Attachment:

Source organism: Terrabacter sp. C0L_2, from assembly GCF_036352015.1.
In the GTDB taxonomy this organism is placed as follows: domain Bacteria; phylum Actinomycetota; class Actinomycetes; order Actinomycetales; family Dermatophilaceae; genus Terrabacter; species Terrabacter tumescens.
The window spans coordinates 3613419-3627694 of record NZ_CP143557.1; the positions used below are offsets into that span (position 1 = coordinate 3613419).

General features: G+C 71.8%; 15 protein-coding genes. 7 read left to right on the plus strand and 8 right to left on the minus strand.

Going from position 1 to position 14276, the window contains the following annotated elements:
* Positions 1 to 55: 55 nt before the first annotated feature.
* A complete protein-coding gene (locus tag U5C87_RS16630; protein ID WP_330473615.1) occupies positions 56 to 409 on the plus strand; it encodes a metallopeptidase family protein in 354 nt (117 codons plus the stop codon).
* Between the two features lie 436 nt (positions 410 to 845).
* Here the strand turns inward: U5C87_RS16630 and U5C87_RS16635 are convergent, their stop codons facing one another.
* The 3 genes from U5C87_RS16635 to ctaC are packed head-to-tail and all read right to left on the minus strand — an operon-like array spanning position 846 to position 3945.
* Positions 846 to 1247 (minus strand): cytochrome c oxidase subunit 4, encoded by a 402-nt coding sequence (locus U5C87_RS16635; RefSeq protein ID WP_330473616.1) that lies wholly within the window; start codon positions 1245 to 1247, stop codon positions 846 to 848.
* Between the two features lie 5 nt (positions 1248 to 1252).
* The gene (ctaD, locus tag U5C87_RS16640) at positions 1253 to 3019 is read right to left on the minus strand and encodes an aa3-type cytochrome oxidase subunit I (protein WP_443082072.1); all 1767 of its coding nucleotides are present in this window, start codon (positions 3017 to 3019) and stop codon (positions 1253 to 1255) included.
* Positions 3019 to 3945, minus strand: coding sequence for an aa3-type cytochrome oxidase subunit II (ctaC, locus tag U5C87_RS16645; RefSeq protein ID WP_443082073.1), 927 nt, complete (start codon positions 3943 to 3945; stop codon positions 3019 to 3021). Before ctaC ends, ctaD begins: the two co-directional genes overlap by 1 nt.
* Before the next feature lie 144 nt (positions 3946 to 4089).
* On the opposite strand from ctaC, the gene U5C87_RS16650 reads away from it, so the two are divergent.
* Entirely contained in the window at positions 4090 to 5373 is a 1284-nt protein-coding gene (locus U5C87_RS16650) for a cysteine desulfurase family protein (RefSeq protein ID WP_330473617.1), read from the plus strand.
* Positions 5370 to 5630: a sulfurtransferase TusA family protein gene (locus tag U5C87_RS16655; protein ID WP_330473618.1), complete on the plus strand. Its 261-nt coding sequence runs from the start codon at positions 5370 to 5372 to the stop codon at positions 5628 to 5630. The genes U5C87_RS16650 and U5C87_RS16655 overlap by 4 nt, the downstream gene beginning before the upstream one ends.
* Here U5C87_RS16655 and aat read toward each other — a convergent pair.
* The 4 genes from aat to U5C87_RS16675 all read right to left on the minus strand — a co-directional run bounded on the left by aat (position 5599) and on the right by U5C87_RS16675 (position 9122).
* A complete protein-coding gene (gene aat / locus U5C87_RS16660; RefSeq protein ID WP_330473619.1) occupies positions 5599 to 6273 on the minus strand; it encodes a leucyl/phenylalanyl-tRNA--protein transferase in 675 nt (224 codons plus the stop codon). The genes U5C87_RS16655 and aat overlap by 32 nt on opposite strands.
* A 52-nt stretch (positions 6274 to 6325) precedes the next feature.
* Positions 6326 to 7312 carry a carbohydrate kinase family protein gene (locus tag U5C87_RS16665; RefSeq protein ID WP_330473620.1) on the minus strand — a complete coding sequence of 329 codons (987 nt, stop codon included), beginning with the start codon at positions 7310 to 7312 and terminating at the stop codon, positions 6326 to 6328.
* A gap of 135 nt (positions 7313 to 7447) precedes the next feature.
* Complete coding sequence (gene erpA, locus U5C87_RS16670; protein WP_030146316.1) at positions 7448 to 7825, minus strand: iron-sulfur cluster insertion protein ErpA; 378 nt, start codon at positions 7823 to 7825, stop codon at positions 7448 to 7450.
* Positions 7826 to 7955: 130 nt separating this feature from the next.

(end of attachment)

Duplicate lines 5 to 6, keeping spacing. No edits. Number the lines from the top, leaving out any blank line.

Going from position 1 to position 14276, the window contains the following annotated elements:
* Positions 1 to 55: 55 nt before the first annotated feature.